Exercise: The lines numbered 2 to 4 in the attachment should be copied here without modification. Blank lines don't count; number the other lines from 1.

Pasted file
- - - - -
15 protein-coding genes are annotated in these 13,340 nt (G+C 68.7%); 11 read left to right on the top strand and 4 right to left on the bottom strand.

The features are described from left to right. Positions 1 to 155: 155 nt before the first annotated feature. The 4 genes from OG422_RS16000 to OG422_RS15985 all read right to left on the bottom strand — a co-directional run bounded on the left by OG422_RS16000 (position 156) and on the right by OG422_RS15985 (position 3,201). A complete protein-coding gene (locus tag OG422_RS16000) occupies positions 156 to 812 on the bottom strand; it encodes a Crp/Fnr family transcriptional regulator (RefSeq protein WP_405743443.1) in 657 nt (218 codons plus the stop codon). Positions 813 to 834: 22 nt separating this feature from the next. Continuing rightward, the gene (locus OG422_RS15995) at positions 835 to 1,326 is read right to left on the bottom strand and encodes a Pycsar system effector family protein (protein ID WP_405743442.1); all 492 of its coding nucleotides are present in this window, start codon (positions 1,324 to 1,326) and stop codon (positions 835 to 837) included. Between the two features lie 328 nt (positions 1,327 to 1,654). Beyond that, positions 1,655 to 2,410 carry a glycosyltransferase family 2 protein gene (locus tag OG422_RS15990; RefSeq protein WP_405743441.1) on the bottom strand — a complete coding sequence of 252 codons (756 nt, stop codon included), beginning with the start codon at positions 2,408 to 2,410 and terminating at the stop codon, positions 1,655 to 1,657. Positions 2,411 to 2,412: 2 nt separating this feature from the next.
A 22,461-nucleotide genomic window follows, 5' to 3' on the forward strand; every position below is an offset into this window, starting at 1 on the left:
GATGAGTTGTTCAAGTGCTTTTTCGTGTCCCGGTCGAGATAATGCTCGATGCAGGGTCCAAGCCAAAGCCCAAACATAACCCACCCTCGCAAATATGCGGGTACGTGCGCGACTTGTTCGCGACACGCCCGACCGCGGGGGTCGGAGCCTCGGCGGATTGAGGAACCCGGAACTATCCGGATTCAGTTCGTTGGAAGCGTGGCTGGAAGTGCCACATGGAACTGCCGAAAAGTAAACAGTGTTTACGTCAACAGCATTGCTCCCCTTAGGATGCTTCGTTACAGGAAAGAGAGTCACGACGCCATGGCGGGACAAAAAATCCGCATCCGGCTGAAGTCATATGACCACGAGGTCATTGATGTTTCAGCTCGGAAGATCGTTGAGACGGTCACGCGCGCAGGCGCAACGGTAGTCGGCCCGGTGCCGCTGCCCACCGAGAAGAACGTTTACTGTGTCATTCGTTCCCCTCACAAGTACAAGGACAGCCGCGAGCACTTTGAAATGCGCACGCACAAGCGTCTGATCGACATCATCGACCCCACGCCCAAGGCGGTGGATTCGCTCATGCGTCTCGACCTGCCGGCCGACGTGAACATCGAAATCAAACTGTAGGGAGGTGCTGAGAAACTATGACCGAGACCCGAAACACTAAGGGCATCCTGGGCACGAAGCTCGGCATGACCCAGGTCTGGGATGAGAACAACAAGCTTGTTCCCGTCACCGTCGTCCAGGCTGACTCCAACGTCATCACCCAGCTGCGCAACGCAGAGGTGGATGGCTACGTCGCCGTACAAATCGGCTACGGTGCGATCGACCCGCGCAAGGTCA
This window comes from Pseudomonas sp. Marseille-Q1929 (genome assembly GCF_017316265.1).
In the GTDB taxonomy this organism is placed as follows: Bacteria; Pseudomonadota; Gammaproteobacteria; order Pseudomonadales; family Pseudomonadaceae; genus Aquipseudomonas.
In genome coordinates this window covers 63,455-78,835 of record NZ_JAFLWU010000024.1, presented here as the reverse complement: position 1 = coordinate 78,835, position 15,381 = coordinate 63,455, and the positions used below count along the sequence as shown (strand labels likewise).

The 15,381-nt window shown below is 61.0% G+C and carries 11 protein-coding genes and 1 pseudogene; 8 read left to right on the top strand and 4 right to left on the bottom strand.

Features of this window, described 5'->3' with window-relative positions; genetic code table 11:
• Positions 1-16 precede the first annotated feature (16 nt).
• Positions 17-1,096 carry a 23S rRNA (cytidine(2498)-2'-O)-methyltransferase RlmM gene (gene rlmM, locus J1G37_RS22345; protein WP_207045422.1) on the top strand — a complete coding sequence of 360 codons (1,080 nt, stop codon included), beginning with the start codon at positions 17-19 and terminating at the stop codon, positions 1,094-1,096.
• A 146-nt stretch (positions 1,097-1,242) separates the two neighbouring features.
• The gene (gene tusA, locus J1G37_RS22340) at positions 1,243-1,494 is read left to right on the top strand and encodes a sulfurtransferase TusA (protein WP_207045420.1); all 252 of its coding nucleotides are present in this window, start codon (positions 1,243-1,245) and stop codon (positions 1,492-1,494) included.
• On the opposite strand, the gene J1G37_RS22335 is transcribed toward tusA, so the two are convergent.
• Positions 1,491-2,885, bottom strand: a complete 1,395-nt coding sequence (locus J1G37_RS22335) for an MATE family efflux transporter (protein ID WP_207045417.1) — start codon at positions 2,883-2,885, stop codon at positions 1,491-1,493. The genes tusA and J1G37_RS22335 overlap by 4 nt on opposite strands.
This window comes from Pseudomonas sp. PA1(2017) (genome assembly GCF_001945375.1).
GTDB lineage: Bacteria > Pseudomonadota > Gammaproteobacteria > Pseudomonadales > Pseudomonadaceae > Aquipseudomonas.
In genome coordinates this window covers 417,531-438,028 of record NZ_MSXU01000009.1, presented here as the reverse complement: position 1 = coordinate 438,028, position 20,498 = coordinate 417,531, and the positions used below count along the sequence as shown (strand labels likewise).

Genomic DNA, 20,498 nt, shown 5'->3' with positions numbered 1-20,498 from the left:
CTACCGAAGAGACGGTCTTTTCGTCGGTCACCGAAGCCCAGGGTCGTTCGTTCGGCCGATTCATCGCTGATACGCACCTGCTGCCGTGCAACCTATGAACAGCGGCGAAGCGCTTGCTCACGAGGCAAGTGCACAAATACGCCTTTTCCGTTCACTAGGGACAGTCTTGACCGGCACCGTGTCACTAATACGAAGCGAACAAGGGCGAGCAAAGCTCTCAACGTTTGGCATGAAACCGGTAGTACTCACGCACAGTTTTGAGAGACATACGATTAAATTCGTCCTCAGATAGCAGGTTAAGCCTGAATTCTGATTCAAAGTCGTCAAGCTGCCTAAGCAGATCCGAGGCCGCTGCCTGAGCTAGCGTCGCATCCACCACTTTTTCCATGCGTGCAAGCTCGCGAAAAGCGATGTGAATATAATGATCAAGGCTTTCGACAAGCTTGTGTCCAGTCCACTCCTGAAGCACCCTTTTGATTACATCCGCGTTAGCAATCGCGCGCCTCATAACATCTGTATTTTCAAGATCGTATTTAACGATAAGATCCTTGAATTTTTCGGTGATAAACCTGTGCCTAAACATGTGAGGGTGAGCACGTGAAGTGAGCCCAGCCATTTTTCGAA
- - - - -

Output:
The features are described from left to right. Positions 1 to 155: 155 nt before the first annotated feature. The 4 genes from OG422_RS16000 to OG422_RS15985 all read right to left on the bottom strand — a co-directional run bounded on the left by OG422_RS16000 (position 156) and on the right by OG422_RS15985 (position 3,201). A complete protein-coding gene (locus tag OG422_RS16000) occupies positions 156 to 812 on the bottom strand; it encodes a Crp/Fnr family transcriptional regulator (RefSeq protein WP_405743443.1) in 657 nt (218 codons plus the stop codon). Positions 813 to 834: 22 nt separating this feature from the next. Continuing rightward, the gene (locus OG422_RS15995) at positions 835 to 1,326 is read right to left on the bottom strand and encodes a Pycsar system effector family protein (protein ID WP_405743442.1); all 492 of its coding nucleotides are present in this window, start codon (positions 1,324 to 1,326) and stop codon (positions 835 to 837) included. Between the two features lie 328 nt (positions 1,327 to 1,654). Beyond that, positions 1,655 to 2,410 carry a glycosyltransferase family 2 protein gene (locus tag OG422_RS15990; RefSeq protein WP_405743441.1) on the bottom strand — a complete coding sequence of 252 codons (756 nt, stop codon included), beginning with the start codon at positions 2,408 to 2,410 and terminating at the stop codon, positions 1,655 to 1,657. Positions 2,411 to 2,412: 2 nt separating this feature from the next.
A 22,461-nucleotide genomic window follows, 5' to 3' on the forward strand; every position below is an offset into this window, starting at 1 on the left:
GATGAGTTGTTCAAGTGCTTTTTCGTGTCCCGGTCGAGATAATGCTCGATGCAGGGTCCAAGCCAAAGCCCAAACATAACCCACCCTCGCAAATATGCGGGTACGTGCGCGACTTGTTCGCGACACGCCCGACCGCGGGGGTCGGAGCCTCGGCGGATTGAGGAACCCGGAACTATCCGGATTCAGTTCGTTGGAAGCGTGGCTGGAAGTGCCACATGGAACTGCCGAAAAGTAAACAGTGTTTACGTCAACAGCATTGCTCCCCTTAGGATGCTTCGTTACAGGAAAGAGAGTCACGACGCCATGGCGGGACAAAAAATCCGCATCCGGCTGAAGTCATATGACCACGAGGTCATTGATGTTTCAGCTCGGAAGATCGTTGAGACGGTCACGCGCGCAGGCGCAACGGTAGTCGGCCCGGTGCCGCTGCCCACCGAGAAGAACGTTTACTGTGTCATTCGTTCCCCTCACAAGTACAAGGACAGCCGCGAGCACTTTGAAATGCGCACGCACAAGCGTCTGATCGACATCATCGACCCCACGCCCAAGGCGGTGGATTCGCTCATGCGTCTCGACCTGCCGGCCGACGTGAACATCGAAATCAAACTGTAGGGAGGTGCTGAGAAACTATGACCGAGACCCGAAACACTAAGGGCATCCTGGGCACGAAGCTCGGCATGACCCAGGTCTGGGATGAGAACAACAAGCTTGTTCCCGTCACCGTCGTCCAGGCTGACTCCAACGTCATCACCCAGCTGCGCAACGCAGAGGTGGATGGCTACGTCGCCGTACAAATCGGCTACGGTGCGATCGACCCGCGCAAGGTCA